Recently, we reviewed some of the general best practices if you’re going to run Facebook ads. Now, I want to drill down a little deeper into one of the most critical tools you have to increase conversions—the call to action (CTA) trigger.

Bottom line—if your audience does not interact with your ad, you can’t convert them. You absolutely can and should use call to action buttons if that makes sense with your message. As you’re building your Facebook ad, the ad manager will give you pre-set buttons with a variety of options from contact us to download, learn more, sign up or request time.

I know it seems obvious but choose your CTA carefully. Match the offer with the button label, so people know exactly what’s at the other end of the click.

Don’t forget about calls to action that don’t require an actual call to action button. Your ad copy might invite the audience to click on the ad itself to take an action (give us your feedback, sign up for a free product, vote for a favorite, etc.) or to answer a question that you pose either in your graphic or text.

Another element of a successful Facebook ad campaign is social proof. Social proof is public, social engagement that other users can see. This includes likes or other reactions, comments, and shares of your ad. When someone sees your ad, they’ll also see who among their Facebook connections has already interacted with the ad. These small interactions can matter just as much, if not more, than the ad copy when it comes to gaining more conversions.

For most of us, if we see a Facebook ad with ten positive comments and a couple dozen likes, we’re much more likely to pay attention to the ad than if it had no reactions showing at all.

The power of consumer-generated reviews and reactions carry over to this channel as well. That’s why, according to a study by KISSmetrics, Facebook ads with some sort of social proof had 300% more conversions, and 50% lower clicks per actions and cost per clicks.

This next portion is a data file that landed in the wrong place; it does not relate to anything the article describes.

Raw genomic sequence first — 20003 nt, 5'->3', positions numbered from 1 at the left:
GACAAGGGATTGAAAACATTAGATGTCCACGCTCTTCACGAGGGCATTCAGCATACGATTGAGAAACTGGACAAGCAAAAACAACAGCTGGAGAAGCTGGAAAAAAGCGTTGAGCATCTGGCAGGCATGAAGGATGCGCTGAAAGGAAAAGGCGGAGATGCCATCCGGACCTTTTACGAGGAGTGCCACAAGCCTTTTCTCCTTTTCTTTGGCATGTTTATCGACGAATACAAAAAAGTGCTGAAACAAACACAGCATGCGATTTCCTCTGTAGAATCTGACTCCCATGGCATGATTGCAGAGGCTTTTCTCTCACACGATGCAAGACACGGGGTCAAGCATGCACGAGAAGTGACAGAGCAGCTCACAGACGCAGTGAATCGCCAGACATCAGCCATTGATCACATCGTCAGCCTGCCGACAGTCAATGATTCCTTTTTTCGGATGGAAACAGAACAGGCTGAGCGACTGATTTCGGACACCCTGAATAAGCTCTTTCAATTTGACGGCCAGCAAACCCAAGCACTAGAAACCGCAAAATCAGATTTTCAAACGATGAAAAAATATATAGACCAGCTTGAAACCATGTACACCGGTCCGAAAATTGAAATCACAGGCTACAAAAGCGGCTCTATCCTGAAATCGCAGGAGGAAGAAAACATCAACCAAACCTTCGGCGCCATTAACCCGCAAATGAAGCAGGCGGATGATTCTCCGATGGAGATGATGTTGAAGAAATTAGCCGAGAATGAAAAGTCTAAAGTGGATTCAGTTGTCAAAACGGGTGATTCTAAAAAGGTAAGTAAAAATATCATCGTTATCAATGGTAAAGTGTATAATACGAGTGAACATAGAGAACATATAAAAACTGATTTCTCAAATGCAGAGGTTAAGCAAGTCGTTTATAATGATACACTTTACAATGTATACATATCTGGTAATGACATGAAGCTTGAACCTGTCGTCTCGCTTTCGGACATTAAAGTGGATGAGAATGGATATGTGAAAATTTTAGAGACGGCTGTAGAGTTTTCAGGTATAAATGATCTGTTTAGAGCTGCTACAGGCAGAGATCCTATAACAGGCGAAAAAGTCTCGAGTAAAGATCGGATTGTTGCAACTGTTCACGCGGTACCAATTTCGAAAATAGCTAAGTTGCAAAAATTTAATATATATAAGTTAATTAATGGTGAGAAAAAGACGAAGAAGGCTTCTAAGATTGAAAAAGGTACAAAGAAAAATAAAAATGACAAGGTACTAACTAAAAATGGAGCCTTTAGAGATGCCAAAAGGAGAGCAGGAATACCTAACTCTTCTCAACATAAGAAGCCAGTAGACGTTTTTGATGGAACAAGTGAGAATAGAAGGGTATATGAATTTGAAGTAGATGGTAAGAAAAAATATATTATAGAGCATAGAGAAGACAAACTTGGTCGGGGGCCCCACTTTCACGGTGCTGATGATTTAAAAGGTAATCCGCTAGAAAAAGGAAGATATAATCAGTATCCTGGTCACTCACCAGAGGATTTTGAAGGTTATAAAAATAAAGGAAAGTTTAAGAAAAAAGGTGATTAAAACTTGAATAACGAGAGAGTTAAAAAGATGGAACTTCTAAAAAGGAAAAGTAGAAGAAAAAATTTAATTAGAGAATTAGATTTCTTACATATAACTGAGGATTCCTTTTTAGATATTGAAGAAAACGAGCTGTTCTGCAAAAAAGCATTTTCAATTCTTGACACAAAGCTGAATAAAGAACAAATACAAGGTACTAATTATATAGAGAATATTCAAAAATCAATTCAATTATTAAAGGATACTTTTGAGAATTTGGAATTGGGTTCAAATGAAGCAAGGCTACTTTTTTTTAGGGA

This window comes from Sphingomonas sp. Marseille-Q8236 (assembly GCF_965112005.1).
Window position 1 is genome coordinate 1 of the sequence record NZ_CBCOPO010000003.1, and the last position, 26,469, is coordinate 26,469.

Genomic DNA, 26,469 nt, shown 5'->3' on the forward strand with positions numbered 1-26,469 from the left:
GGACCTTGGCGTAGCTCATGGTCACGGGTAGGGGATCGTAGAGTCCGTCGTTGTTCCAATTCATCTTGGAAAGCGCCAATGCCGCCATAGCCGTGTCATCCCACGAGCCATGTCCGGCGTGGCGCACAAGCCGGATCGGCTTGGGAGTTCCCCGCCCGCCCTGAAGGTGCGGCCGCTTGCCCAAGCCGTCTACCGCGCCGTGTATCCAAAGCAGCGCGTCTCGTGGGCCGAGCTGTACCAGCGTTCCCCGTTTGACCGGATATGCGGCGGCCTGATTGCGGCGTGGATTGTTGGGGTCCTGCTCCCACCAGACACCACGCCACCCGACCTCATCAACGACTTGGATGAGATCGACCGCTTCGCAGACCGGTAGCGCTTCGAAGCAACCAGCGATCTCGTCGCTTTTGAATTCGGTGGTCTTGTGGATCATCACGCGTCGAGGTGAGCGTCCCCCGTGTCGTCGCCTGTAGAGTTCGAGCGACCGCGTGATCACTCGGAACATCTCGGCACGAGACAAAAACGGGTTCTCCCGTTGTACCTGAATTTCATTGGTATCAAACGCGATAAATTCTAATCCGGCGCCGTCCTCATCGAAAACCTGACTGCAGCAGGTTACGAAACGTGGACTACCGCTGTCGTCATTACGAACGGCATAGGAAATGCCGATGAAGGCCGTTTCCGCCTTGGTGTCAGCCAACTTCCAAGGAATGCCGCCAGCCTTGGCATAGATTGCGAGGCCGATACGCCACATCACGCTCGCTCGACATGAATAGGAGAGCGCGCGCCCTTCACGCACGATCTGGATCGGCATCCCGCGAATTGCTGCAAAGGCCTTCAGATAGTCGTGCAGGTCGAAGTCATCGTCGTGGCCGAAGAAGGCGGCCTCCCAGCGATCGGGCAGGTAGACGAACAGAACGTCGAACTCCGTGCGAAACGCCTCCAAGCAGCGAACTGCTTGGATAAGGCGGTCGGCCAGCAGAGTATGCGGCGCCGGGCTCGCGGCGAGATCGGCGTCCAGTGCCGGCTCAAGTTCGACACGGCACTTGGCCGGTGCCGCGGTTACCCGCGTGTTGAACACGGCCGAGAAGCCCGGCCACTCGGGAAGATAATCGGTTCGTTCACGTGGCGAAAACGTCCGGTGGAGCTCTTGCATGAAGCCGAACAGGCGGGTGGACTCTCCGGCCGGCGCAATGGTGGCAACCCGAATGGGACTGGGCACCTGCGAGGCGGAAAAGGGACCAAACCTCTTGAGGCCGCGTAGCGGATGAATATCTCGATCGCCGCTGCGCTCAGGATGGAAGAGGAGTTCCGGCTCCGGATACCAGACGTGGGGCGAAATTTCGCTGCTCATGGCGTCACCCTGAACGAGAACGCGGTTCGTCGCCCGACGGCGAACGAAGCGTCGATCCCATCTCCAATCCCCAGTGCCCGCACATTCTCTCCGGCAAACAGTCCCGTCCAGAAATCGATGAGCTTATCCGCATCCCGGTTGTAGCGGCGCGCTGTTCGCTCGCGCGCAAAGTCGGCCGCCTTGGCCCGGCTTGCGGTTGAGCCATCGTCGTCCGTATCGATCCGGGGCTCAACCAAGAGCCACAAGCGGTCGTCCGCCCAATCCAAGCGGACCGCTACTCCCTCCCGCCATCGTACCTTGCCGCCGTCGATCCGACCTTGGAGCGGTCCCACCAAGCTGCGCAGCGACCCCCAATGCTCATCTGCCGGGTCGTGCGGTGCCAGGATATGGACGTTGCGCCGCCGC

In addition, social proof has an additional, less obvious, benefit. Social engagement boosts your relevance score, which gives you a higher priority in the ad bidding system. It’s a great way to lower your ad costs.

Once the campaign is launched, the best way you can improve the performance of the campaign is to keep an eye on the metrics. One of the most under-utilized is the Relevance Score.

The Relevance Score is a calculated metric that monitors how your audience is reacting to a particular ad. The scores can go from 1 to 10, depending on the positive and negative feedback your ads receive. If your score is below a 5, you should do some testing to see if it’s your audience, the message or the visual that is causing the disconnect.

Choosing when your ads appear (based on your audience’s time zone) is another way to increase success. By watching which times of day perform the best, you can adjust your campaign to increase conversions and reduce your cost per lead.

If you’re running ads to build brand awareness or some other top of the funnel activity, then you aren’t measuring success by conversions, and this may be less important to your campaign.

But in most cases, you’re running Facebook ads because you’re trying to drive an action of some kind. You want to give yourself every advantage you can and how you entice the audience to click on your ad is the most important step.

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Drew McLellan
Drew McLellan has owned an advertising agency for almost 20 years, serving local, regional and national businesses. He also coaches hundreds of agencies on business best practices through peer to peer networks, workshops and consulting.  Drew is often interviewed/quoted in Entrepreneur Magazine, New York Times, CNN, BusinessWeek, and many others. The Wall Street Journal calls him “one of 10 bloggers every entrepreneur should read.” He blogs at both www.DrewsMarketingMinute.com and www.BuildABetterAgency.com.

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